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Look around you
It is useful to look at how other arts use the body. Examine the differences with an open mind. Become more aware of human anatomy and determine medically sound ways of using the human body.
Look at why common sports injuries occur and what the usual remedies entail.
Be open minded enough to look at your own training and your own daily habits of body use. Are you stooping? Do your knees hurt? Is your back sore? Your neck stiff?
Do you experience problems with balance? Question long-held historical practices. Do not assume that a method is ideal simply because it has always being performed that way.
It can be very useful to look at how you use the body in everyday life. Alignment, ergonomics, range & reach, poise, gait, posture, imbalances...
Many people sit and stand in an adult version of the foetal position: an appalling by-product of modern technology.
Chores, hobbies, gardening, work, sport, leisure and exercise can all be considered in terms of the manner in which the body is being used.
Most people are not very energy efficient. They put strain on certain muscles, tax a particular joint, meanwhile other parts of the body no longer move correctly (e.g. sacroiliac).
What 'feels right' is not necessarily healthy or advisable - since 'normal' is outcome of habit and familiarity - not understanding.
It is very common to see people over-reaching, over-striding or over-working without any awareness that they are doing these things.
Taijiquan form is uniquely complex. It is very different from the katas and forms found in external martial arts.
The three dimensional nature of human movement is explored in exquisite detail; tai chi has refined movement into a work of art.
A novice or a non-practitioner could no more understand the biomechanical complexities of form than they could play a Mozart piece on the piano or dance Swan Lake.
It takes years of practice and tuition to dismantle even one form (and the Yang system features several forms).
Beyond the use of balance, leverage, weight shift, spiralling, bowing, turning, hinging, rising and falling of the body there is the in-depth question of how those movements are to be used in combat.
Effort to reward ratio
If you approach taijiquan combat as though it was kung fu, karate, judo, ju jitsu, aikido or kick boxing... you will go astray. Taijiquan is altogether different. The art is far less concerned with results.
It is much more interested in how the results were achieved. By working on the 'means' the student is able to produce a greater result with far less effort.
Taijiquan applications that are fuelled by external sensibilities look wrong from the onset. There is local arm movement, tension, extended body use, holding, blocking, force against force.
Instead of using blending, yielding, sensitivity, stickiness, jing, centre and balance - a crude parody is being practiced.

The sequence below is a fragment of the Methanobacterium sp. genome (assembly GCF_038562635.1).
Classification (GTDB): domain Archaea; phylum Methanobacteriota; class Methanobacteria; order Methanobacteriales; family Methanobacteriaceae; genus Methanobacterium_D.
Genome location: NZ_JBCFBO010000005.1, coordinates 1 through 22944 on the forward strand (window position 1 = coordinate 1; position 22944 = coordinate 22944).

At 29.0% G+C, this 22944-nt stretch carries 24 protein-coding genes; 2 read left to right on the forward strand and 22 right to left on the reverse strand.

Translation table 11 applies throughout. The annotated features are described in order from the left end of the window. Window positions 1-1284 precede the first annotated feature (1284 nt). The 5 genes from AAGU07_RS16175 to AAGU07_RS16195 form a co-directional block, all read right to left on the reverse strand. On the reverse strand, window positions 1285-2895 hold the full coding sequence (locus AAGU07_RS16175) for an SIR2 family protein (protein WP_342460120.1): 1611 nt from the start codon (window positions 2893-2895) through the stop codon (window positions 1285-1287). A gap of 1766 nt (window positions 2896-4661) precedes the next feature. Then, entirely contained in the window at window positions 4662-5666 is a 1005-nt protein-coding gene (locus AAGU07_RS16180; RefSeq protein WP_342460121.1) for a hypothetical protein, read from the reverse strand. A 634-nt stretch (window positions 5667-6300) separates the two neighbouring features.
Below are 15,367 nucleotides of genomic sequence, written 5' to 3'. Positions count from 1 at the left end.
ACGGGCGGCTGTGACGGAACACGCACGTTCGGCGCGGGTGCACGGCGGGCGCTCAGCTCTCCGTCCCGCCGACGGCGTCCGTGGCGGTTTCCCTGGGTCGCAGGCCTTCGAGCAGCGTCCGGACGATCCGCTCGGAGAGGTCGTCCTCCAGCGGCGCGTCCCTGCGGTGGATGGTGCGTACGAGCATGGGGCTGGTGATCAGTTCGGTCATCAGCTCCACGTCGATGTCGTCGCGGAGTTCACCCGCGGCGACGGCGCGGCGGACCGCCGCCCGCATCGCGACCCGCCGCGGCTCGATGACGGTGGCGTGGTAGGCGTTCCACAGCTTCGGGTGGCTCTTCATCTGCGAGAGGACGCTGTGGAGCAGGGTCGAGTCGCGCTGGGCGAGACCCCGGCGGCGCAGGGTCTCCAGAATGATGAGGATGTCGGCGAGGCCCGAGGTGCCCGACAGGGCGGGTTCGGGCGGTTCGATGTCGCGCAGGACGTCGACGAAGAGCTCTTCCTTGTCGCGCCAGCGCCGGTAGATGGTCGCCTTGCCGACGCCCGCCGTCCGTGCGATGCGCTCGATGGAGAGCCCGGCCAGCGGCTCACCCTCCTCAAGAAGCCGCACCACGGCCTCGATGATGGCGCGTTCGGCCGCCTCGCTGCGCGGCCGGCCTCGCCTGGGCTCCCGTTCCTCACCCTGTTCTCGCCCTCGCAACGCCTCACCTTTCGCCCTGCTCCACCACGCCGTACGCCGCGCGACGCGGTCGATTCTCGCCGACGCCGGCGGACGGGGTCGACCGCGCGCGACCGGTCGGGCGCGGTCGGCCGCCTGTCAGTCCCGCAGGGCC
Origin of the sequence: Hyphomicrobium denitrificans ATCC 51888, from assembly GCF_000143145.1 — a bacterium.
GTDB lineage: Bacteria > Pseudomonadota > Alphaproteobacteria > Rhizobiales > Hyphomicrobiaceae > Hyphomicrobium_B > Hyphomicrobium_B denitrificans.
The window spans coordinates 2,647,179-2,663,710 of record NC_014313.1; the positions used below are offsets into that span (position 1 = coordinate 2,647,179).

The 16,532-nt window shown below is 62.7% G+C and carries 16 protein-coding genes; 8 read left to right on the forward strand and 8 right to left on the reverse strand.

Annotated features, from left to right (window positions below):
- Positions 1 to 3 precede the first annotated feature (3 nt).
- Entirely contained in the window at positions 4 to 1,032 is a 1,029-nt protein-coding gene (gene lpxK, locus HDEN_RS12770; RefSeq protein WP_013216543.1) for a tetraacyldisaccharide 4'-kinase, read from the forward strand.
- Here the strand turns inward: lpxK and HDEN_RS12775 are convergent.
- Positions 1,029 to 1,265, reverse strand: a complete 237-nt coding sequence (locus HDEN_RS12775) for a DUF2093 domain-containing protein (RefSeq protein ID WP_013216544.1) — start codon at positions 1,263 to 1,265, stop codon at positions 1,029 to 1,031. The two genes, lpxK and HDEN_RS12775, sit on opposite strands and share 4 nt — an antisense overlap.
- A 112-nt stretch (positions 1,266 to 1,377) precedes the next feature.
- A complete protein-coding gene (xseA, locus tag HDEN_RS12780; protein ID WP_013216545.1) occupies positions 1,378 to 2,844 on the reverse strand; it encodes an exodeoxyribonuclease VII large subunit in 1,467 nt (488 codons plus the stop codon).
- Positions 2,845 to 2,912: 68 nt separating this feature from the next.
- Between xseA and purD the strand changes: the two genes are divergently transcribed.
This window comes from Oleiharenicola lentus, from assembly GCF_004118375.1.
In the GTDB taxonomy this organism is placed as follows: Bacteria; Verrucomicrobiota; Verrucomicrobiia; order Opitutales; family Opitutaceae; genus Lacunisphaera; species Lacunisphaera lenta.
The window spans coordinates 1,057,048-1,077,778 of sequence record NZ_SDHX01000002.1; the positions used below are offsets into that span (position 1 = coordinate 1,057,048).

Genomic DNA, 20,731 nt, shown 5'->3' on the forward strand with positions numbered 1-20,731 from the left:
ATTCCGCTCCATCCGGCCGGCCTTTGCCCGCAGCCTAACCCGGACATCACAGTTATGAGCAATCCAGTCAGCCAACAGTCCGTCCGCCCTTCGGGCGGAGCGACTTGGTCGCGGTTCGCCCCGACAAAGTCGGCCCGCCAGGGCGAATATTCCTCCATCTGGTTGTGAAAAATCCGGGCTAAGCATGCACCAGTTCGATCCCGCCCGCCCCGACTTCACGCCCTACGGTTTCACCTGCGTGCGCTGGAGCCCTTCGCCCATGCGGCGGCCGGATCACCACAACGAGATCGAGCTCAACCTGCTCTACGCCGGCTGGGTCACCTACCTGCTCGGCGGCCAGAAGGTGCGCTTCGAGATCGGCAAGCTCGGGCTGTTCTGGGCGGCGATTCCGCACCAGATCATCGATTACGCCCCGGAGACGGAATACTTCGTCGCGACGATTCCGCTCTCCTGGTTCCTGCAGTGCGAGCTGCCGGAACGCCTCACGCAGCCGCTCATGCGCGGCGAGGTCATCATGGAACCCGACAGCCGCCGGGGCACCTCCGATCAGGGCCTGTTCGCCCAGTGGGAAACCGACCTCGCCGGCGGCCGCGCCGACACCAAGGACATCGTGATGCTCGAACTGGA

You will begin to feel that your taijiquan practice
goes beyond simple form training, and you will be able to perceive things as
energetic combinations, rather than as static physical objects. Your
training partners will appear to your senses as dynamic patterns of energy,
rather than as clumsy physical bodies. When this happens, you can skilfully
switch strategy and tactics in any situation.
Learn how and when to breathe
Once a movement pattern is ingrained, a student learns how to 'breathe' the movement. The breath is the bridge between intention/mind and the body.
It will lead to greater bodily unity and an increase in power. People often seek to add breathing into their form; resulting in a predictable, regular rhythm which is martially unsound.
The main challenge facing the student is their own prevailing habits of body use and their ability to comprehend the complexity of the tai chi skills.
Students typically underestimate how hard it is to move in an internal way; and lack the patience to let the art unfold by itself. Forcing a result will lead to failure.
How can I tell?
If you want to determine whether or not your use of the body is skilful, consider the following questions:
Were your actions successful?
Did you achieve the desired outcome?
Did you compromise yourself?
Were you over-committing?
Was there any adverse feedback?
Did you allow for multiple attackers?
What did your actions do to the opponent?
Were you forcing an outcome? Or did it flow?
Was it easy to perform?
Smooth or jarring?
Was it hurried and quick?
Were you calm and composed?
Did it feel comfortable?
How tiring was it?
Did you connect the limbs to the torso?
Was yielding employed?
Were your limbs flexible?
Did you tense-up?
Were you composed?
Did you move your whole body?
Were your limbs loose and heavy?
Did you go with the flow of the attack?
Did you respond without thinking?
Give it time
The sophisticated body mechanics of tai chi are the result of many years of daily practice. Cultivate your own sensitivity, awareness and understanding of how and why the body is used in tai chi.
Then be patient.
The wisdom of using
soft against the hard was originated from Lao Tzu. It is from this concept
that taijiquan was created.
5 October 2003
Last updated 13 January 2020